No, because Buddhism is a way of changing the internal biochemistry, and external substances "direct" to other "spectra of worlds" (there are better ones than nirvana)
In general, the word "expansion of consciousness" is incorrect to refer to Buddhism. It is believed that Buddha-nature is inherent in all beings. This can be realized by any creature, if external causes, including intoxicating substances, do not interfere. The Madyapana commandment (refusal to stupefy the mind) is not only about substances. If some actions lead to this, then they must be abandoned. For example, if some meditation practice or lifestyle causes uncontrollable addictions, then they need to be changed. It is not so much the external experience of interacting with the deterministic world that is valued, but the experience of self-knowledge, awareness of one's own nature, without connection with the world of cause and effect. External connections, compassion for others, knowledge, wisdom, patience are valued first of all as tools for revealing one's own original nature.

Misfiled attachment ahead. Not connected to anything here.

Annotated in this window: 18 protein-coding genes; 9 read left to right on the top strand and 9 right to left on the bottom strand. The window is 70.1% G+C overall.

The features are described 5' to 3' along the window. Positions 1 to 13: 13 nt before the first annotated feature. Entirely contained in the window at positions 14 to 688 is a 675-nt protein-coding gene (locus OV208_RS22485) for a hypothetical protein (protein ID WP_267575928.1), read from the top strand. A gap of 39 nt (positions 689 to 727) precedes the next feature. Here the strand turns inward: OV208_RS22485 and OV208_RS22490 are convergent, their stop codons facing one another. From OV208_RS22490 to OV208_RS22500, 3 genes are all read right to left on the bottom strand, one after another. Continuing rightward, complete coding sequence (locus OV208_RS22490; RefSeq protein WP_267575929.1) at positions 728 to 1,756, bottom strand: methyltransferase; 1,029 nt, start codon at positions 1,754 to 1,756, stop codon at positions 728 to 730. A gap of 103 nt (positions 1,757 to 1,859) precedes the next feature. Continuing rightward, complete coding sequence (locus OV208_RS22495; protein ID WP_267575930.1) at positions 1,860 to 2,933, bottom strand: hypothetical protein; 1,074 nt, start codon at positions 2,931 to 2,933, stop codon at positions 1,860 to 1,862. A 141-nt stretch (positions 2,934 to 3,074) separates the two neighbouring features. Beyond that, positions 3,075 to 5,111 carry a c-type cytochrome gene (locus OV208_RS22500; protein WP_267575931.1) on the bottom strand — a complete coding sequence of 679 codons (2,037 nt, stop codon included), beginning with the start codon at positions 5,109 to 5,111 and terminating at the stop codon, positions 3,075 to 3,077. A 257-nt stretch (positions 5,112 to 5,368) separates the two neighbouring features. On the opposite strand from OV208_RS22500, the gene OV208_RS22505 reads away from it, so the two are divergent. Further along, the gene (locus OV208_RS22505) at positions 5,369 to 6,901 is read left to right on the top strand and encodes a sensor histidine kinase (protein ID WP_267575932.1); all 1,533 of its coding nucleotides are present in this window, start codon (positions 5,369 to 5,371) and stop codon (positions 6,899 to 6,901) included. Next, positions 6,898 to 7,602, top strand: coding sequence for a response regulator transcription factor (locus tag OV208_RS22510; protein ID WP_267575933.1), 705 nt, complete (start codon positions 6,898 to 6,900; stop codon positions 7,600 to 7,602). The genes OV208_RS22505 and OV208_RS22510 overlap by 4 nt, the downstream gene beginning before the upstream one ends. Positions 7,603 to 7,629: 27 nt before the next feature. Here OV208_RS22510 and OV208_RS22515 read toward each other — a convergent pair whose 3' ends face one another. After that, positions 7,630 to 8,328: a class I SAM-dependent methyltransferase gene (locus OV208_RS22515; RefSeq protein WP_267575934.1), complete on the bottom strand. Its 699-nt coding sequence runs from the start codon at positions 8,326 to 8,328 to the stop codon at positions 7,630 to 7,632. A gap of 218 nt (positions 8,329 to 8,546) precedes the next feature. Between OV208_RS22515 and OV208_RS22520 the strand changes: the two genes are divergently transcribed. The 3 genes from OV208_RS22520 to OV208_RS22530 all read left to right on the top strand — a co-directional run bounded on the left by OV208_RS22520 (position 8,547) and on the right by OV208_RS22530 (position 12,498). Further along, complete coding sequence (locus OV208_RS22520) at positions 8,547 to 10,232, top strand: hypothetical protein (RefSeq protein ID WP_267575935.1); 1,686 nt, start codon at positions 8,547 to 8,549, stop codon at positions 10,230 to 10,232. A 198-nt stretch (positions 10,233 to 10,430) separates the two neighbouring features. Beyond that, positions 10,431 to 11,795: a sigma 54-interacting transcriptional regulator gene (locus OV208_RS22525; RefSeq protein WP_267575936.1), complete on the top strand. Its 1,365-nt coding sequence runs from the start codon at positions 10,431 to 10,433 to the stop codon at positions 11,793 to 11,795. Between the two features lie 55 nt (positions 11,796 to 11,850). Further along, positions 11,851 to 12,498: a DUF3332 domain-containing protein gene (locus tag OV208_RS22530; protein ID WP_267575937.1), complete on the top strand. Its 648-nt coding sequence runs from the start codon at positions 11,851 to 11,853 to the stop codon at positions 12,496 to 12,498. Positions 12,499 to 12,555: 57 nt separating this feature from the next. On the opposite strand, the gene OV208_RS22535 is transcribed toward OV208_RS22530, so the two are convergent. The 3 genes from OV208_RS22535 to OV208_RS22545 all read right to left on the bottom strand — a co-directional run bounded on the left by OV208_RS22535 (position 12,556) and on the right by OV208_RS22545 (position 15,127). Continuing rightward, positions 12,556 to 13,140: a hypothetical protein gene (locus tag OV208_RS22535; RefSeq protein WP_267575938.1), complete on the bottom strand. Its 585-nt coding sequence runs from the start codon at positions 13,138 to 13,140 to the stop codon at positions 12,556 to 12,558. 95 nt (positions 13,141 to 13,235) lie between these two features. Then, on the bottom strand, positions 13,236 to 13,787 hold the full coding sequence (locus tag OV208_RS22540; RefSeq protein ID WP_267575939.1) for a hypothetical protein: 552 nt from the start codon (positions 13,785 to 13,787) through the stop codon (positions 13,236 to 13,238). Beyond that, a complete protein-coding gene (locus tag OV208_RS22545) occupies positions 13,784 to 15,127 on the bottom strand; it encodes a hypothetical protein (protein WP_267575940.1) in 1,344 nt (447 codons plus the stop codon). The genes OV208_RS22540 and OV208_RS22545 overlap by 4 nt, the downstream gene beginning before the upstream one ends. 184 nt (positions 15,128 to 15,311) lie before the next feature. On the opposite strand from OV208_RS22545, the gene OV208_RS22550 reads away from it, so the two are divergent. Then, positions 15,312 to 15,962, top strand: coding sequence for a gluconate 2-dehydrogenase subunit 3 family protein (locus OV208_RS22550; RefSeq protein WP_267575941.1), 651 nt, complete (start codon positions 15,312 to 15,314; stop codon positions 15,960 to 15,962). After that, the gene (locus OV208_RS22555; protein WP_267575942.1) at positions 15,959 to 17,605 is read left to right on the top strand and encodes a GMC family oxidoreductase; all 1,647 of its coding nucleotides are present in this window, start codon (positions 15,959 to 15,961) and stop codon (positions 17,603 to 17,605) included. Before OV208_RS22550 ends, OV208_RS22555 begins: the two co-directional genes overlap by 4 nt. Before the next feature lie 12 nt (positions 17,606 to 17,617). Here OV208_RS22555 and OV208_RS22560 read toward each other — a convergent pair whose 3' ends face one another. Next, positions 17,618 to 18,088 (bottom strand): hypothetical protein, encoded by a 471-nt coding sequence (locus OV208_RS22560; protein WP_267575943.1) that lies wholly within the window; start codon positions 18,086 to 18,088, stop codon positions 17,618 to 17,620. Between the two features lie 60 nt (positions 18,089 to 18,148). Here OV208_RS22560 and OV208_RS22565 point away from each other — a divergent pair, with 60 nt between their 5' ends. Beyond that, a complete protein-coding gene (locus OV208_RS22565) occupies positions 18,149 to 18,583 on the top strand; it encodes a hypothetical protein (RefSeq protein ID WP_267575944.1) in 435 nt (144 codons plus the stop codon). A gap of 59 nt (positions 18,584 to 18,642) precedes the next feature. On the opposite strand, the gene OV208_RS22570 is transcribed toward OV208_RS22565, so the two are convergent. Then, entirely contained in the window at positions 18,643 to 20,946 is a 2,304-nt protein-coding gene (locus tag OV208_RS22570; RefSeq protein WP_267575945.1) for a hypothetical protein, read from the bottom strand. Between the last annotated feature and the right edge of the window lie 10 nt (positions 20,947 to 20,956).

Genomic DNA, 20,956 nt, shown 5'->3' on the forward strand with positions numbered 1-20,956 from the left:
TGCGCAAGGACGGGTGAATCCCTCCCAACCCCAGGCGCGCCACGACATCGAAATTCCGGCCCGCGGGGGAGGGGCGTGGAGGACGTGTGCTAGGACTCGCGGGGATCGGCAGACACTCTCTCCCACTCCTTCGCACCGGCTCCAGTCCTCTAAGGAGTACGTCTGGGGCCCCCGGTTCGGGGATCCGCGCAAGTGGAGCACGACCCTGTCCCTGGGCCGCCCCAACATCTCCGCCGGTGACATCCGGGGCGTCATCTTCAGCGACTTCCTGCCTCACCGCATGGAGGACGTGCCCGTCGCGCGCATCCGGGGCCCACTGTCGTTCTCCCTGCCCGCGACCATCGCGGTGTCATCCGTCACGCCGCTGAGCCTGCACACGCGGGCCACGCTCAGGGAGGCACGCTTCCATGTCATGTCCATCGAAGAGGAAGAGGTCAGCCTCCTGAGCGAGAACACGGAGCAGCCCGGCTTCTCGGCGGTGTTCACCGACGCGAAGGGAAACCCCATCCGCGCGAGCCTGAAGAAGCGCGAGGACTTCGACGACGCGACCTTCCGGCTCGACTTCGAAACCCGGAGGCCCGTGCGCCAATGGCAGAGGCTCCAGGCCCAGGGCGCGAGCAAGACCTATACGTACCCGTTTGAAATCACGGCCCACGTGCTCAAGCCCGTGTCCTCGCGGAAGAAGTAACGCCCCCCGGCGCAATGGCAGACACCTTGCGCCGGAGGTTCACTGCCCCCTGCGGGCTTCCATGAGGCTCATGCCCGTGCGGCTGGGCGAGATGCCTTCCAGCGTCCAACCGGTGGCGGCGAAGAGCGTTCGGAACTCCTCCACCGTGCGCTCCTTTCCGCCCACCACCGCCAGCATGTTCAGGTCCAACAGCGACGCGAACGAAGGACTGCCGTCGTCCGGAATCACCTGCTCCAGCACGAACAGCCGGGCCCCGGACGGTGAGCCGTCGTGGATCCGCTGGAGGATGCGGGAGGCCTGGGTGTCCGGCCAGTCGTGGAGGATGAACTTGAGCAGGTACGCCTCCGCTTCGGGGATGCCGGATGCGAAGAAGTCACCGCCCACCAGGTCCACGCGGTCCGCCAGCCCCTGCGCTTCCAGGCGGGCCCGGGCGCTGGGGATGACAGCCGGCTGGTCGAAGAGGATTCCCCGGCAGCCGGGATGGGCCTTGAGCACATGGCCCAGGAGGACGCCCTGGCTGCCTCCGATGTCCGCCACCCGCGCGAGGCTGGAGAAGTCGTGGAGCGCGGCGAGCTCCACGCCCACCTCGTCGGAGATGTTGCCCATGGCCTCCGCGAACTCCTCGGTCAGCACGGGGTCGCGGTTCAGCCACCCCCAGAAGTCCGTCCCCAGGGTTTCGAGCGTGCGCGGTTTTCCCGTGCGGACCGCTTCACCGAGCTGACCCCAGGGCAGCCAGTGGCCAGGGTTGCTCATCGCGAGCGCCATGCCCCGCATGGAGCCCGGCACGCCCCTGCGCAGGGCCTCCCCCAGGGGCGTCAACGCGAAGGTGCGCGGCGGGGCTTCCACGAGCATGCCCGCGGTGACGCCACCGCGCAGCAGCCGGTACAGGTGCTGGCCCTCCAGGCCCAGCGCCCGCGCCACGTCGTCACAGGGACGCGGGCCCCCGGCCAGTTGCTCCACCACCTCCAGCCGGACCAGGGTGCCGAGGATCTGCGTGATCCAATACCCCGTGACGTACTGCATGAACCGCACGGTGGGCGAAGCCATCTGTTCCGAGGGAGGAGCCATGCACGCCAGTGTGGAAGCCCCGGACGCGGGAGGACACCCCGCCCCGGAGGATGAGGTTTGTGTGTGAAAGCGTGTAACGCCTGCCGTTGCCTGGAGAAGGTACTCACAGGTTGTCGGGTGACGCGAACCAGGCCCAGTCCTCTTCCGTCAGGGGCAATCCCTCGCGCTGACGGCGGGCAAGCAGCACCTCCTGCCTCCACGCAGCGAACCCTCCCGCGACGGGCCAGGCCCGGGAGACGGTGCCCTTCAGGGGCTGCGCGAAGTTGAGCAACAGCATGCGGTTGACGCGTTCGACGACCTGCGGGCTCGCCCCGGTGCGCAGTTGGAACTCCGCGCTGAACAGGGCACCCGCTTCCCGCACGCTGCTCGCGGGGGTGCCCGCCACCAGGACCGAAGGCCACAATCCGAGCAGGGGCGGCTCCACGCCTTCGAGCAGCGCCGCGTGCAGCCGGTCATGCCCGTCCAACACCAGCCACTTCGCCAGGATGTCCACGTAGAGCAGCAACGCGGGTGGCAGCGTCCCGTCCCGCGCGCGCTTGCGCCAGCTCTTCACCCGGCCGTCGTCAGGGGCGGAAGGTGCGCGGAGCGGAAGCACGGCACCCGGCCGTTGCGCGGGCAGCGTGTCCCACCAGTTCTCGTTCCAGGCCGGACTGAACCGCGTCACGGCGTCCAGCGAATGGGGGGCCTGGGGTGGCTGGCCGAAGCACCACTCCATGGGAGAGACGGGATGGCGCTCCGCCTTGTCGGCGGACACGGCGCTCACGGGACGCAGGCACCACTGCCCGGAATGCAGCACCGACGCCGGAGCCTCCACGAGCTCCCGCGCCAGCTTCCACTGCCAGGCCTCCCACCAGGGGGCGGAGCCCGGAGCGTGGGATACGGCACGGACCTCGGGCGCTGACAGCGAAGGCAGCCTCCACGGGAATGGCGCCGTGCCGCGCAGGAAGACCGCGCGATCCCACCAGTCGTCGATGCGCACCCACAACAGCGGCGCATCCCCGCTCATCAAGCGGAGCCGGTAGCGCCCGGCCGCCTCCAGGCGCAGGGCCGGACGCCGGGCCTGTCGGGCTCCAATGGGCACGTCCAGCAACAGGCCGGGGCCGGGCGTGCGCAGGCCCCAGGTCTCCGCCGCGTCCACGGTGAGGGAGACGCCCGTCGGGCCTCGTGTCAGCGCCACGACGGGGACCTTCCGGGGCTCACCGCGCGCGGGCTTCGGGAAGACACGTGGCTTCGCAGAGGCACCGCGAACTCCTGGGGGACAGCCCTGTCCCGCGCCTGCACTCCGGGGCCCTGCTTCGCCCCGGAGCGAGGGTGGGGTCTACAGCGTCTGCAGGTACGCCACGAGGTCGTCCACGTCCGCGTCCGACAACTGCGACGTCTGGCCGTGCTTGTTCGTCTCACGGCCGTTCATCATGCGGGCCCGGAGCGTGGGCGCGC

A person becomes a Buddhist after taking refuge. Taking refuge is accompanied by taking panca sila (five vows), one of which sounds in the Pali language as: Surā-meraya-majja-pamādaṭṭhānā veramaṇī sikkhāpadaṃ samādiyāmi. What does it mean in Russian: I accept the teaching rule to refrain from the use of intoxicants, leading to carelessness. The practitioner should develop awareness, mindfulness and concentration, which are impossible with the use of any intoxicants.
Absolutely not. Any intoxication with tz. Buddhism is ts "Mara's machinations", no distinction is made between alcoholic intoxication or intoxication from some substances.